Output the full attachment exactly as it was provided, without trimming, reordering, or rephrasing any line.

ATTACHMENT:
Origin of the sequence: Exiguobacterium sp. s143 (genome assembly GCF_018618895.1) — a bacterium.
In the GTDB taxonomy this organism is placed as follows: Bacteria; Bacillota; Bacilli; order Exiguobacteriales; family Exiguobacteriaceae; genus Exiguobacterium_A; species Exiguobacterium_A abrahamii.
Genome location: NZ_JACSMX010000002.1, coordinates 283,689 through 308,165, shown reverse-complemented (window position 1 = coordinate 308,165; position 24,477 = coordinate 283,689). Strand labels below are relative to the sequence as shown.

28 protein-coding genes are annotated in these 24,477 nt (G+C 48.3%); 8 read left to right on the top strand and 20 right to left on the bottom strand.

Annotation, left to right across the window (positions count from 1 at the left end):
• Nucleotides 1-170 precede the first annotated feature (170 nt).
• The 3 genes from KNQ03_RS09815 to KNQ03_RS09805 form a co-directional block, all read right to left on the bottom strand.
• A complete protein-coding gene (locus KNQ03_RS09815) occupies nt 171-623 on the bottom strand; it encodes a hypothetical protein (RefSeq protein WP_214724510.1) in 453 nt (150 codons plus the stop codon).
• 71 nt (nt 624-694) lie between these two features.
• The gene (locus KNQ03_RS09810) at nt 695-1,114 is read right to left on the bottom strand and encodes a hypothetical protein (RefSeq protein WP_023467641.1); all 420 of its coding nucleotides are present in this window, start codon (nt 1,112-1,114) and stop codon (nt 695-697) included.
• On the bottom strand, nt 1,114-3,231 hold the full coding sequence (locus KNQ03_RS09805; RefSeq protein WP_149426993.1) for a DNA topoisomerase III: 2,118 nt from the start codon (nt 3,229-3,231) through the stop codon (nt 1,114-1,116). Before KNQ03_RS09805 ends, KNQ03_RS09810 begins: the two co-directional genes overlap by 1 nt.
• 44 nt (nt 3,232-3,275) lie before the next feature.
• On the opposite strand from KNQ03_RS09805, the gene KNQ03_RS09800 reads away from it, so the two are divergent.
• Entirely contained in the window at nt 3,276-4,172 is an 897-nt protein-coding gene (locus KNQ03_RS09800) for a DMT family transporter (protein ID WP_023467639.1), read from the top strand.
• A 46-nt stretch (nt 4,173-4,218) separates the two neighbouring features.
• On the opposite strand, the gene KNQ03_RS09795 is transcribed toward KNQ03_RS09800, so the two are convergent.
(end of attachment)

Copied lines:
Origin of the sequence: Exiguobacterium sp. s143 (genome assembly GCF_018618895.1) — a bacterium.
In the GTDB taxonomy this organism is placed as follows: Bacteria; Bacillota; Bacilli; order Exiguobacteriales; family Exiguobacteriaceae; genus Exiguobacterium_A; species Exiguobacterium_A abrahamii.
Genome location: NZ_JACSMX010000002.1, coordinates 283,689 through 308,165, shown reverse-complemented (window position 1 = coordinate 308,165; position 24,477 = coordinate 283,689). Strand labels below are relative to the sequence as shown.

28 protein-coding genes are annotated in these 24,477 nt (G+C 48.3%); 8 read left to right on the top strand and 20 right to left on the bottom strand.

Annotation, left to right across the window (positions count from 1 at the left end):
• Nucleotides 1-170 precede the first annotated feature (170 nt).
• The 3 genes from KNQ03_RS09815 to KNQ03_RS09805 form a co-directional block, all read right to left on the bottom strand.
• A complete protein-coding gene (locus KNQ03_RS09815) occupies nt 171-623 on the bottom strand; it encodes a hypothetical protein (RefSeq protein WP_214724510.1) in 453 nt (150 codons plus the stop codon).
• 71 nt (nt 624-694) lie between these two features.
• The gene (locus KNQ03_RS09810) at nt 695-1,114 is read right to left on the bottom strand and encodes a hypothetical protein (RefSeq protein WP_023467641.1); all 420 of its coding nucleotides are present in this window, start codon (nt 1,112-1,114) and stop codon (nt 695-697) included.
• On the bottom strand, nt 1,114-3,231 hold the full coding sequence (locus KNQ03_RS09805; RefSeq protein WP_149426993.1) for a DNA topoisomerase III: 2,118 nt from the start codon (nt 3,229-3,231) through the stop codon (nt 1,114-1,116). Before KNQ03_RS09805 ends, KNQ03_RS09810 begins: the two co-directional genes overlap by 1 nt.
• 44 nt (nt 3,232-3,275) lie before the next feature.
• On the opposite strand from KNQ03_RS09805, the gene KNQ03_RS09800 reads away from it, so the two are divergent.
• Entirely contained in the window at nt 3,276-4,172 is an 897-nt protein-coding gene (locus KNQ03_RS09800) for a DMT family transporter (protein ID WP_023467639.1), read from the top strand.
• A 46-nt stretch (nt 4,173-4,218) separates the two neighbouring features.
• On the opposite strand, the gene KNQ03_RS09795 is transcribed toward KNQ03_RS09800, so the two are convergent.